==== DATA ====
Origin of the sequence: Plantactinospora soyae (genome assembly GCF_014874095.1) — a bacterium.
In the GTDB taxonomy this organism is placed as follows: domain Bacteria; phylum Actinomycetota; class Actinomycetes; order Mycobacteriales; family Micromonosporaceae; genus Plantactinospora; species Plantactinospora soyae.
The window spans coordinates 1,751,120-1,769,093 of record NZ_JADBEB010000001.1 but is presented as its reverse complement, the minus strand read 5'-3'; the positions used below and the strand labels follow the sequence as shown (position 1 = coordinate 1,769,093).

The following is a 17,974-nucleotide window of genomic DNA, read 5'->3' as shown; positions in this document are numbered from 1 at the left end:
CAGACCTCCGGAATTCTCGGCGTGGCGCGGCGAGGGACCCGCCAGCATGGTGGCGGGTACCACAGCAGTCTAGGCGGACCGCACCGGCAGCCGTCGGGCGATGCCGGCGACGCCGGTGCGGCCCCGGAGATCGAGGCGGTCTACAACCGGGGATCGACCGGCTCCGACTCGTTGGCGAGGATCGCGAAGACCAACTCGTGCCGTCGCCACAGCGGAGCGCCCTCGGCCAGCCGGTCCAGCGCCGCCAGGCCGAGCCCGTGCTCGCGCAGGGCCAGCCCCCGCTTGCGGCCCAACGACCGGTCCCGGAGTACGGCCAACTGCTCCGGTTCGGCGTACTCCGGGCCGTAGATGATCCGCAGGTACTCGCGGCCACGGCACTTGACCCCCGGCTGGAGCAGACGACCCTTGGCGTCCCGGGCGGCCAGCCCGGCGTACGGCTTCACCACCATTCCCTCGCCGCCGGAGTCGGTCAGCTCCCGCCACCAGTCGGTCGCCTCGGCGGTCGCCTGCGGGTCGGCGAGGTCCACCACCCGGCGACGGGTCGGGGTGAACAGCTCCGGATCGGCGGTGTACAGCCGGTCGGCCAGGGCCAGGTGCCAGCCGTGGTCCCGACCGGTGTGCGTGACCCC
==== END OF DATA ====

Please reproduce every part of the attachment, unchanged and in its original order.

Origin of the sequence: Plantactinospora soyae (genome assembly GCF_014874095.1) — a bacterium.
In the GTDB taxonomy this organism is placed as follows: domain Bacteria; phylum Actinomycetota; class Actinomycetes; order Mycobacteriales; family Micromonosporaceae; genus Plantactinospora; species Plantactinospora soyae.
The window spans coordinates 1,751,120-1,769,093 of record NZ_JADBEB010000001.1 but is presented as its reverse complement, the minus strand read 5'-3'; the positions used below and the strand labels follow the sequence as shown (position 1 = coordinate 1,769,093).

The following is a 17,974-nucleotide window of genomic DNA, read 5'->3' as shown; positions in this document are numbered from 1 at the left end:
CAGACCTCCGGAATTCTCGGCGTGGCGCGGCGAGGGACCCGCCAGCATGGTGGCGGGTACCACAGCAGTCTAGGCGGACCGCACCGGCAGCCGTCGGGCGATGCCGGCGACGCCGGTGCGGCCCCGGAGATCGAGGCGGTCTACAACCGGGGATCGACCGGCTCCGACTCGTTGGCGAGGATCGCGAAGACCAACTCGTGCCGTCGCCACAGCGGAGCGCCCTCGGCCAGCCGGTCCAGCGCCGCCAGGCCGAGCCCGTGCTCGCGCAGGGCCAGCCCCCGCTTGCGGCCCAACGACCGGTCCCGGAGTACGGCCAACTGCTCCGGTTCGGCGTACTCCGGGCCGTAGATGATCCGCAGGTACTCGCGGCCACGGCACTTGACCCCCGGCTGGAGCAGACGACCCTTGGCGTCCCGGGCGGCCAGCCCGGCGTACGGCTTCACCACCATTCCCTCGCCGCCGGAGTCGGTCAGCTCCCGCCACCAGTCGGTCGCCTCGGCGGTCGCCTGCGGGTCGGCGAGGTCCACCACCCGGCGACGGGTCGGGGTGAACAGCTCCGGATCGGCGGTGTACAGCCGGTCGGCCAGGGCCAGGTGCCAGCCGTGGTCCCGACCGGTGTGCGTGACCCC